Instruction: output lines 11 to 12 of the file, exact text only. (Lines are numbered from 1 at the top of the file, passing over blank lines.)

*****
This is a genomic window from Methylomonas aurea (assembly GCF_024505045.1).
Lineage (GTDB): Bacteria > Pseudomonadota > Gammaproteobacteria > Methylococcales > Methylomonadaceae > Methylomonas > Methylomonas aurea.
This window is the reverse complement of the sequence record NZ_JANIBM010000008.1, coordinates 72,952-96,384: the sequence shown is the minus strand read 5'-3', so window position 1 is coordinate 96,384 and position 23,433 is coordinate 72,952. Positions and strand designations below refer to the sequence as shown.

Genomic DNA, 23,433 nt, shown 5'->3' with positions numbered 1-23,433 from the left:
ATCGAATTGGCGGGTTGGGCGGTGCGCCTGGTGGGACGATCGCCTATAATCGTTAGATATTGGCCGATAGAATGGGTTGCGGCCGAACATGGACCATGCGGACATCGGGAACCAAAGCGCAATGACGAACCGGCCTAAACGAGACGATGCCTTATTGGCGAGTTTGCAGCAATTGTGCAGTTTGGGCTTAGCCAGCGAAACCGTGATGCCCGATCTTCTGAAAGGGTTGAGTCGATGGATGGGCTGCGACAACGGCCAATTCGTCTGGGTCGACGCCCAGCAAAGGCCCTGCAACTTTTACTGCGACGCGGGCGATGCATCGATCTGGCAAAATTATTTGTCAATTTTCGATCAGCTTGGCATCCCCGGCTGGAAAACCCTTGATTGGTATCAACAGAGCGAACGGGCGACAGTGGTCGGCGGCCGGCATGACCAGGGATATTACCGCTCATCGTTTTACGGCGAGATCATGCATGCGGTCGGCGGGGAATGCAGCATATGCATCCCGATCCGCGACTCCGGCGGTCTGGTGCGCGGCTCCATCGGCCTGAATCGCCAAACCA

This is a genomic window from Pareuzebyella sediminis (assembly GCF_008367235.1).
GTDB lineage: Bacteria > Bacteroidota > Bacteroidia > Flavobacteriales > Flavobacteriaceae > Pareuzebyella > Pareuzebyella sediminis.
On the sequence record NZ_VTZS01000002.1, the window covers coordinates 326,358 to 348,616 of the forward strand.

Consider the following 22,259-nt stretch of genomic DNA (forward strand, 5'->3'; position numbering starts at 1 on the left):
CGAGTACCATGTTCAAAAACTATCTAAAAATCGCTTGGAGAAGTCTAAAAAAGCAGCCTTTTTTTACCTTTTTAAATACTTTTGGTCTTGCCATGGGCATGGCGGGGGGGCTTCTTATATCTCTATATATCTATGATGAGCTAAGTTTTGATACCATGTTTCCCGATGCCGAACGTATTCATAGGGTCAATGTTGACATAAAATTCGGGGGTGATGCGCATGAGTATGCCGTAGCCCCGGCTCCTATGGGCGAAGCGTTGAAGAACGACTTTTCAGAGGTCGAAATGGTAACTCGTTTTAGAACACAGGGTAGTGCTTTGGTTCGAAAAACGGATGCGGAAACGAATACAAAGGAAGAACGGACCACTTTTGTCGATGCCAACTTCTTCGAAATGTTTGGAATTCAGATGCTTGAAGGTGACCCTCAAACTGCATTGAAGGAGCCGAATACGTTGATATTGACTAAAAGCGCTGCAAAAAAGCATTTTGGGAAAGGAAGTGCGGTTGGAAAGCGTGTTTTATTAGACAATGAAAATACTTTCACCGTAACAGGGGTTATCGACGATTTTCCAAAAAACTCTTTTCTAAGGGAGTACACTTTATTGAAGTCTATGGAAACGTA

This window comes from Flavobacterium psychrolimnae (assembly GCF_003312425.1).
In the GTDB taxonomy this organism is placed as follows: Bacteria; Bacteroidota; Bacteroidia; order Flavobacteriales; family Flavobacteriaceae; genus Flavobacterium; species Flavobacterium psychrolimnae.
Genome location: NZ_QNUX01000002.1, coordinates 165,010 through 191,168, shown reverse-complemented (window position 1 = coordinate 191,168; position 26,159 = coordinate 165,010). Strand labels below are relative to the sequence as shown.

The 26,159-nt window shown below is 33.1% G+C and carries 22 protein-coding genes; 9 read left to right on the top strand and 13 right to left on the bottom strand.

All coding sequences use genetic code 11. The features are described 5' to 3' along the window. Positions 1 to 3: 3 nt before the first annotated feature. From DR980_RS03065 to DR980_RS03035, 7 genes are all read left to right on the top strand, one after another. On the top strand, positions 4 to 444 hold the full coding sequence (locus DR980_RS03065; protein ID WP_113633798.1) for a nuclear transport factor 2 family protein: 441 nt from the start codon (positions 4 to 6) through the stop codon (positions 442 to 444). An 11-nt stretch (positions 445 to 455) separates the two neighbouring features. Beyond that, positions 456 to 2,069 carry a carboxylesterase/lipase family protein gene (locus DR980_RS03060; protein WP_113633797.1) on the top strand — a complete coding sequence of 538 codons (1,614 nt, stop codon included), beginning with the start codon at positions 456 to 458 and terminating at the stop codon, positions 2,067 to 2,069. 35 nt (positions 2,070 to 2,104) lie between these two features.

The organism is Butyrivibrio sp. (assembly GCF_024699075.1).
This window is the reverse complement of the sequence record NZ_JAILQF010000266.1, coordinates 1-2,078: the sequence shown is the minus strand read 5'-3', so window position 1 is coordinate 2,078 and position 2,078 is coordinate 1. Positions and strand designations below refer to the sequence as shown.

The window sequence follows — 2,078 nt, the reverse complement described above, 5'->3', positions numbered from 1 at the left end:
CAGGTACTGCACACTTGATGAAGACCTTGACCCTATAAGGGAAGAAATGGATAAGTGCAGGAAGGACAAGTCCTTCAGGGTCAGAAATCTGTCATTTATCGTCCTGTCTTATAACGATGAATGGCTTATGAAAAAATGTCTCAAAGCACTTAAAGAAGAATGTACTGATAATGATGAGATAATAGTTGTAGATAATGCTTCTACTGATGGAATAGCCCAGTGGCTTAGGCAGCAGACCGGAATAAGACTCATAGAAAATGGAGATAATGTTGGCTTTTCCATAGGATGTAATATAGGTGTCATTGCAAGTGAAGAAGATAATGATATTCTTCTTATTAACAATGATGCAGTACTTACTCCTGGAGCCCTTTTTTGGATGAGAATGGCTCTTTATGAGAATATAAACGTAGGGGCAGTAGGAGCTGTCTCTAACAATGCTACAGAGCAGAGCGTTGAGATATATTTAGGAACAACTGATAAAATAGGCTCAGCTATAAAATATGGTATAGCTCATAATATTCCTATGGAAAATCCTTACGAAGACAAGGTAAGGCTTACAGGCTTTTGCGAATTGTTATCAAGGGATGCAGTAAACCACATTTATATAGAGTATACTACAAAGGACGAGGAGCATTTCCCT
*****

This window comes from Flavobacterium psychrolimnae (assembly GCF_003312425.1).
In the GTDB taxonomy this organism is placed as follows: Bacteria; Bacteroidota; Bacteroidia; order Flavobacteriales; family Flavobacteriaceae; genus Flavobacterium; species Flavobacterium psychrolimnae.